Auto racing engineers use machine-to-machine communications to monitor a car's performance.

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A car's microchip tells the engine how to operate under various conditions so that the car can achieve the best fuel economy. Computers link production plants together to monitor and maximize production.

For years, the machines used to make our life easier have been getting smarter as their internal computer processors and software tell them what to do based on the parameters we provide.

When machines "talk" they do so in a language known as "telemetry." The concept of telemetry -- remote machines and sensors collecting and sending data to a central point for analysis, either by humans or computers -- certainly isn't new. But an emerging concept is taking that idea to a whole new level by applying modern-networking technology.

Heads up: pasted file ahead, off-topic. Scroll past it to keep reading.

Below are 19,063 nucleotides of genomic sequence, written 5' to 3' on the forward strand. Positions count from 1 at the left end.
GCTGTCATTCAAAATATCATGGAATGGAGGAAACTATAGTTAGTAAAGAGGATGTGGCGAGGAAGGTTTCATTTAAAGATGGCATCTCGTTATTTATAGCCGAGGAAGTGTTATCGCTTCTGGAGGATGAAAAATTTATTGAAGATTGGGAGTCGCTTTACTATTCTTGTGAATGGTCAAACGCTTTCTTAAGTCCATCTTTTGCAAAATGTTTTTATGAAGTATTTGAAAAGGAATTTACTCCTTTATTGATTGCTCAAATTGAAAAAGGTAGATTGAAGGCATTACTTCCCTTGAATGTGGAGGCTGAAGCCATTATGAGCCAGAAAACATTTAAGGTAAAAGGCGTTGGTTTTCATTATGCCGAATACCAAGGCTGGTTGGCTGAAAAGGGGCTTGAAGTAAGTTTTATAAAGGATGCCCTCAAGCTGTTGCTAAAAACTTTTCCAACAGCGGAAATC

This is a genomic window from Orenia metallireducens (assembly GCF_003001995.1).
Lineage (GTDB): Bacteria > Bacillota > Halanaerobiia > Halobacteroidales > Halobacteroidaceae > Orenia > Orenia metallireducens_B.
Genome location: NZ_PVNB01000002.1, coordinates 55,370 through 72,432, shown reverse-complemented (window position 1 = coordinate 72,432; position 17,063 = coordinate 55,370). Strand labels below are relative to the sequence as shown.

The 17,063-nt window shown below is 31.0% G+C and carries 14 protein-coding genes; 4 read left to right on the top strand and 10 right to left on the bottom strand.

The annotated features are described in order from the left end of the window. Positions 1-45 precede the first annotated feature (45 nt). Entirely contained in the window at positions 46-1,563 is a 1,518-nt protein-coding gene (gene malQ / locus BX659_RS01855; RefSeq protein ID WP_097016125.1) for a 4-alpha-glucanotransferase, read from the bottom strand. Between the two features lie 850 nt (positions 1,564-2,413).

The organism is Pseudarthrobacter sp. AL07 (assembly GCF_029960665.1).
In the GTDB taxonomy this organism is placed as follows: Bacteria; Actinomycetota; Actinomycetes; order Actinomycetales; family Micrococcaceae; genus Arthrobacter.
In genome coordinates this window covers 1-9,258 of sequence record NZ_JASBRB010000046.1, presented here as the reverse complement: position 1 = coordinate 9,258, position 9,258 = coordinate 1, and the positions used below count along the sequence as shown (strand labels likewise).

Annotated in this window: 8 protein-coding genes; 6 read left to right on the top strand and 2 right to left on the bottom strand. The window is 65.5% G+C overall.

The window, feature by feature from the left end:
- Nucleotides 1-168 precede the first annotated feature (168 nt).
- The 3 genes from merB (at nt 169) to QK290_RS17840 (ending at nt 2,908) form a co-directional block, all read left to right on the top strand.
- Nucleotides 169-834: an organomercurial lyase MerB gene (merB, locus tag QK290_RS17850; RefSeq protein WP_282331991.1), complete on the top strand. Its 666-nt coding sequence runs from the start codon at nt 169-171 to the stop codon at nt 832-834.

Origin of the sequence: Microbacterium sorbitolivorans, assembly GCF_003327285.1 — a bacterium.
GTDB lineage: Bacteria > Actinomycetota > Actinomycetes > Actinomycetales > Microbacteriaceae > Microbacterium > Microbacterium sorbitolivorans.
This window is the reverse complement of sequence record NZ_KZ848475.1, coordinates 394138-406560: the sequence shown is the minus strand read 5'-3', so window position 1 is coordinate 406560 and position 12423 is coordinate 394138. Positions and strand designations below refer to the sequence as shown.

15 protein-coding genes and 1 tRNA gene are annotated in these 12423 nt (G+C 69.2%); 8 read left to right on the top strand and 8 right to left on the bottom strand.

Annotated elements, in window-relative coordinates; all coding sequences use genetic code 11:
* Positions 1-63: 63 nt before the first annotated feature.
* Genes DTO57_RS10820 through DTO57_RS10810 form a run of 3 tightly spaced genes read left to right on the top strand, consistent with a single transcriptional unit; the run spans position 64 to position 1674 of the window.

Three very common technologies -- wireless sensors, the Internet and personal computers -- are coming together to create machine-to-machine communications, or M2M. The concept holds great promise in promoting telemetry's use by business, government and private individuals.

M2M communications, for instance, can be used to more efficiently monitor the condition of critical public infrastructure, such as water treatment facilities or bridges, with less human intervention. It can help businesses maintain inventory or make it easier for scientists to conduct research. Because it relies on common technology, it also could help a homeowner maintain the perfect lawn or create a shopping list at a button's touch.

M2M communications expands telemetry's role beyond its common use in science and engineering and places it in an everyday setting. People already are using M2M, but there are many more potential applications as wireless sensors, networks and computers improve, and the concept is mated with other technology.

How has M2M communications developed? How is it different from traditional telemetry? And what are the various applications for M2M communications? Read on to find out more about M2M.